Banking

Wells cleared in racial hiring inquiry; Goldman’s changing corporate culture

Wall Street Journal

Case closed

The Labor Department under the Trump administration last October closed an inquiry into Wells Fargo “after it responded to questions about [its] plans to hire more Black employees,” the Office of Federal Contract Compliance Programs, a division of the agency, said.

“Wells Fargo responded to the inquiries with in-depth descriptions, materials, and data. OFCCP was satisfied with the response, and the inquiries are closed,” Labor said. Wells Fargo “pledged to double its Black leadership.” It also “agreed to a multimillion-dollar settlement” over hiring that was separate from the inquiry.

“Wells Fargo is committed to and taking action to become a more diverse and inclusive company. Numerous efforts are under way to implement changes at all levels of the company, and we are confident that they comply with U.S. employment laws,” a bank spokesman said.

Not so fast

A U.S. tax court judge ruled that a Connecticut man and his wife who earned more than $310,000 in credit card rewards by buying more than $6 million in gift cards and money orders must pay income tax on some of those rewards.

“Judge Robert Goeke’s decision last month largely affirmed longstanding Internal Revenue Service practice, which says credit-card rewards are usually nontaxable rebates. But the judge also offered the IRS avenues for tougher enforcement, issuing a split ruling. Rewards earned on purchases of Visa gift cards aren’t taxable, he ruled, because the cards are products. But rewards earned on purchases of money orders or reloading debit cards are taxable, the judge determined. The IRS already says rewards can be taxable if they are earned without spending, such as a bonus for opening a bank account.”

“The two sides still must calculate what additional taxes” the couple might owe.

Financial Times

End in sight

The U.K.’s Financial Conduct Authority said “Libor will formally cease at the end of the year for most currencies, a step that will raise the pressure on banks and asset managers to move off the tainted lending benchmark.” The regulator said “publication of Libor would finish on December 31 for sterling, euro, Swiss franc and Japanese yen. One-week and two-month U.S. dollar settings will also end at that time.”

“Global authorities have pushed banks, asset managers and companies to stop using the rate, which measures the cost of unsecured borrowing between banks, in favor of benchmarks based on overnight rates.”

Good timing

UBS CEO Ralph Hamers “has been paid SFr4.2m ($4.5 million) for his first four months of work, more than his entire annual earnings during his time as the head of Dutch bank ING. The bumper payout, which was revealed on Friday by the Swiss bank in its latest annual report, puts him on course to contend with his predecessor, Sergio Ermotti, as one of Europe’s highest-paid bankers and chief executives.”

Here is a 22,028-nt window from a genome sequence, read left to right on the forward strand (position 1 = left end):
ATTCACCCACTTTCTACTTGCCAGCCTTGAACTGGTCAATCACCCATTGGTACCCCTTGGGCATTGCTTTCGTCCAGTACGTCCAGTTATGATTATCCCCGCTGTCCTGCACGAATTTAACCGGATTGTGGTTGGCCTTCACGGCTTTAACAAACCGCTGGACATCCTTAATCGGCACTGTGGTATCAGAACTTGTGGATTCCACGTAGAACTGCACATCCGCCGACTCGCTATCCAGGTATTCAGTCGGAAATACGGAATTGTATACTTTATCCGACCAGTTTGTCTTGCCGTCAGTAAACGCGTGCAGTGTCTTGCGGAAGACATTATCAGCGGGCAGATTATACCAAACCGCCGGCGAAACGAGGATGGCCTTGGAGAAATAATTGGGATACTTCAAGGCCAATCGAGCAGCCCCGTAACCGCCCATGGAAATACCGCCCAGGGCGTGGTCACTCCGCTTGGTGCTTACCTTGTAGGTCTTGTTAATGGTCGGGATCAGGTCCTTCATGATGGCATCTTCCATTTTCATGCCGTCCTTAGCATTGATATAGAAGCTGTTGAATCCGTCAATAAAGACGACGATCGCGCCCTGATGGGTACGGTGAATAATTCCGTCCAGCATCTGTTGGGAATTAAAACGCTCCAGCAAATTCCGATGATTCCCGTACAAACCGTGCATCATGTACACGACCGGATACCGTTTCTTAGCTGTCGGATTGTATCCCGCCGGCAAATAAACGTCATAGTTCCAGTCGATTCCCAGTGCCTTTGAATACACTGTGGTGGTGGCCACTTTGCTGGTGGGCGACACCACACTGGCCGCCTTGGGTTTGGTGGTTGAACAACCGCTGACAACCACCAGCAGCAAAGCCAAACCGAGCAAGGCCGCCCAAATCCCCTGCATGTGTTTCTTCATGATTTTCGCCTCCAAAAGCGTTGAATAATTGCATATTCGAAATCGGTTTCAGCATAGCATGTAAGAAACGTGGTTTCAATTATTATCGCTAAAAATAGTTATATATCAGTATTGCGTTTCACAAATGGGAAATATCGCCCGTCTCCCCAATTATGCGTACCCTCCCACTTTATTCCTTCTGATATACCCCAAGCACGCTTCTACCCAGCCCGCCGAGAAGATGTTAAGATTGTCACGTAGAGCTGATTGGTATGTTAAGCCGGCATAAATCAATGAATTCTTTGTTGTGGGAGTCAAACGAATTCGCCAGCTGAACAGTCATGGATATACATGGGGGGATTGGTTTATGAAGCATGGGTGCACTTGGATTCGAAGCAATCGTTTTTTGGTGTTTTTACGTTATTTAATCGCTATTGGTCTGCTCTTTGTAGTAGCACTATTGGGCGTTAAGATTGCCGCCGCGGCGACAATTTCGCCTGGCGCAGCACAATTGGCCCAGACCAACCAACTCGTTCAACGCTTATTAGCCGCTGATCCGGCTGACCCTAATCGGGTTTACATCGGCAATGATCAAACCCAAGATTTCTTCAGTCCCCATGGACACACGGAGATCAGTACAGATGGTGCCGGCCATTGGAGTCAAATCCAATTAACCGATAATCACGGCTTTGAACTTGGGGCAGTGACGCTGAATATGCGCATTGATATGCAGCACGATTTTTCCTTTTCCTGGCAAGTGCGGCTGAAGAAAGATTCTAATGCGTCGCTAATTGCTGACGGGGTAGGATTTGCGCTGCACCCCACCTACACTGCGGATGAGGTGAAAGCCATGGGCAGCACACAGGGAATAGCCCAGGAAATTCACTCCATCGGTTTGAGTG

“Profits at UBS surged in 2020 despite the economic turmoil caused by the coronavirus pandemic, as the bank’s super-wealthy clients moved to protect their assets and take advantage of dislocations, earning huge fees for their advisers. Hamers started at UBS on September 1, and took over from Ermotti as chief executive on November 1.”

New York Times

Exodus

Since last year “at least nine senior executives” at Goldman Sachs “have left or intend to leave soon,” including the head of its consumer banking business, “an unusually large number for a firm long defined by its tight-knit partnership culture. All in all, five members of the firm’s management committee, its topmost governing body, have left or given notice within the past five months — roughly a sixth of the entire group.”

The exodus is partly a reflection of the approach taken by [David] Solomon … who became chief executive late in 2018. He has sought to refashion Goldman, which went public more than two decades ago, into a more traditional public company. That has produced a more top-down, hierarchical culture in which the institution is bigger than its people and Goldman’s old-fashioned partnership structure — which imparts not only added pay and benefits but also a sense of family to the firm’s top players — is less relevant.”



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